Creative arts therapy improves quality of life in young cancer patients, study finds

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A recent study explored the benefits of using creative art therapy (CAT) on young cancer patients.

The study, published in the Journal of Pediatric Oncology Nursing, was led Jennifer Raybin, PhD, a nurse practitioner who managed the Palliative Care Program at Children’s Hospital Colorado. Researchers in the study set out to analyze the effects of CAT on the quality of life of young cancer patients. To do this, they enrolled 98 cancer patients aged three to 18 years old and gave varying degrees of CAT to them. Eighteen children were given no CAT at all, 32 receive a low dose of CAT, and 33 were given a high dose. A trained therapist assessed the children’s’ psychological needs and guided them through personalized CAT sessions.

Researchers measured the children’s emotions by asking the patients to use a face scale and report which face reflected how they felt. The study also measured the participants’ resilience levels and posture before and after the experiment. Parents of the children were asked to observe their children’s moods as well.

The results indicated that patients who received CAT has a significantly higher quality of life compared to those who did not. According to researchers, previous studies suggest that posture relates to quality of life. The study found that children with better posture reported higher levels of quality of life. The study also showed that the posture of children who received CAT improved after the therapy.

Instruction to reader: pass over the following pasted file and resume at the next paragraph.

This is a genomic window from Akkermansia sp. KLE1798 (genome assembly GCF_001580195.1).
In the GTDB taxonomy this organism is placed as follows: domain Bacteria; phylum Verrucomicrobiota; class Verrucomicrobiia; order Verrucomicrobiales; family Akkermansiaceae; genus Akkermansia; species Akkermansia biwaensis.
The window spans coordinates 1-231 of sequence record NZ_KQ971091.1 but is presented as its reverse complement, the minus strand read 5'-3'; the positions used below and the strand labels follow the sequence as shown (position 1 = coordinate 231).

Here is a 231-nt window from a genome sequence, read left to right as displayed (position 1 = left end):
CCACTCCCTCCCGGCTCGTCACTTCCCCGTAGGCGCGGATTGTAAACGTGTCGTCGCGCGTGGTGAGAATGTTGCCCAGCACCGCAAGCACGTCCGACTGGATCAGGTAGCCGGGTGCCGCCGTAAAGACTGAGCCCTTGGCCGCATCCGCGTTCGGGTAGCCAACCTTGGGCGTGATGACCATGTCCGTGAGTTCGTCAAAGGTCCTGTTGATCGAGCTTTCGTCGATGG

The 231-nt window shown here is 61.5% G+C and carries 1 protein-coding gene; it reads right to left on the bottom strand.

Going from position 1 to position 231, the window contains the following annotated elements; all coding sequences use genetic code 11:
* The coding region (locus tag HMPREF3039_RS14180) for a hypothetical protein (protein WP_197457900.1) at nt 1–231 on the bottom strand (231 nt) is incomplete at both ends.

Researchers concluded that CAT may be an effective tool in improving the quality of life in young patients with cancer. Raybin and her team of researchers hope to further investigate posture as a biomarker for quality of life and continue to promote the use of non-pharmaceutical therapies for young cancer patients in addition to conventional care.

“I am really passionate about not just throwing medicines at these kids,” Raybin said in a statement. “They are so tired of taking medication for their symptoms. It’s important to think about the mind-body connection and any kind of integrative and complementary therapies we could add that can help them process the physical and psychological symptoms.”